September 2016 News

With Blood On Its Hands, Pak Heads To UN To Talk Kashmir

18 September 2016
Times of India
Chidanand Rajghatta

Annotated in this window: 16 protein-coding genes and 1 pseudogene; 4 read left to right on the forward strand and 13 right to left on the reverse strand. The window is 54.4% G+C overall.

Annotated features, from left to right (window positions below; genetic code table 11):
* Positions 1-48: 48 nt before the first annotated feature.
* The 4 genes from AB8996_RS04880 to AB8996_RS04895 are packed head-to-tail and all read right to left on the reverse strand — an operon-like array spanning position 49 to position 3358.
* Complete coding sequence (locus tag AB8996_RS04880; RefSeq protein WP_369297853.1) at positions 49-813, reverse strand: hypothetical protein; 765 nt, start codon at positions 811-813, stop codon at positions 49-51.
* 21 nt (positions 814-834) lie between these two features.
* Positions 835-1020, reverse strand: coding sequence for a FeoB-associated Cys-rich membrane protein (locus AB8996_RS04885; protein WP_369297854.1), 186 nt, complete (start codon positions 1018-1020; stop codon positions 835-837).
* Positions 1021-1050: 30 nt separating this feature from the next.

Washington DC: Pakistan's PM Nawaz Sharif arrives in New York on Sunday intent on raising the Kashmir issue at the United Nations, where he is scheduled to address the general assembly on Wednesday. Just a few problems with that effort: Pakistan has plenty of blood on its hands, not just in terrorist attacks on India but also in the US, and on the very city where it is seeking to raise the Kashmir issue. Besides, Islamabad is in violation of the very resolutions of the UN where it is seeking to raise it; and the Uri terror attack will be fresh in the minds of the international community. 'The United States strongly condemns the terrorist attack on an Indian army base in Kashmir during the early morning of September 18. The United States is committed to our strong partnership with the Indian government to combat terrorism,' the State Department said in a swift reaction to the Uri attack, which New Delhi has blamed on Pakistan-based Jaish e-Mohammed. Preparatory to the Sharif's push on Kashmir, Pakistani mandarins launched their familiar diatribe about Indian 'violations' in Kashmir, which were similarly responded to by Indian diplomats even as the UNGA members watched on with visible boredom. But unlike the public tutored by official narratives, they are rather more familiar with the UN Resolution on Kashmir, which enjoins Pakistan to withdraw from the Kashmir territory it has occupied before a plebiscite can beheld. According to Indian diplomats, Pakistan has rendered even that non-binding resolution infructuous by gifting a large part of that territory to China to buy Beijing's support, in addition to contaminating the dispute with multiple wars, infiltrations, and terrorist attacks. Ahead of the diplomatic push at UN, Sharif dispatched 22 Pakistani Parliamentarians to various world capital to make the case on Kashmir. But nothing has been heard of their efforts, described a useless, multi-crore junkets in the Pakistani media, even though the media itself has been lathering up the 'Kashmir masla' over the past few days. Efforts to draw Washington into the matter have also drawn a blank. 'Nothing is changed about our view that we want to see India and Pakistan work this out bilaterally,' State Department spokesman John Kirby intoned when asked to define the US policy on Kashmir. The way the Indian side sees it, Pakistan has forfeited its Kashmir position at the UN by repeatedly committing to resolve it bilaterally with India through the Shimla Agreement and the Lahore Declaration, both of which are outcomes of the Pakistani military trying to settle the issue militarily - and losing on every occasion. Despite the heavy cost it has had to pay at home due to its well-chronicled fostering of terror groups, from al-Qaida and Taliban to India-specific groups such as Jaish-e-Mohammed and Lashkar-e-Taiba, nothing seems to have been learned by the Pakistani military, which directs the anti-India operations, and increasingly the country's foreign policy itself. The military's intelligence wing ISI was also implicated in the court proceedings in the U.S involving the Mumbai terrorist attack planner David Headley and in funneling money to Kashmiri separatist leader Ghulam Nabi Fai, both ISI stooges eventually going to prison. Despite this, the US administration has refrained from taking punitive action against Pakistan other than to lately whittling down military aid mainly on account of Congressional pressure, amid fears that excessive sanctions and punishment will drive it into China's arms. Aside from China's occasional support, Pakistan currently stands isolated in the world community, and is at odds with its principal neighbours - India, Afghanistan, and Iran. Islamabad blames India for its poor ties with its Islamic neighbors despite their saying that Pakistan's nurturing of terrorist groups is the problem. Few important foreign leaders have visited Pakistan in recent times, and Pakistan is considered inconsequential and troublesome in most countries. India is now expected to step up pressure on Pakistan through the international community, taking advantage of its growing strategic and economic heft. While recent terrorist attacks on western interests, many of which have Pakistani fingerprints, make this a relatively easy job, Pakistan has also made it easy for India by giving UN -designated terrorist a free run and refusing to arrest or prosecute them for terrorist attacks. Its hosting of Osama bin Laden and Mullah Omar make also makes it inevitable that it is seen as the world's terrorism central.

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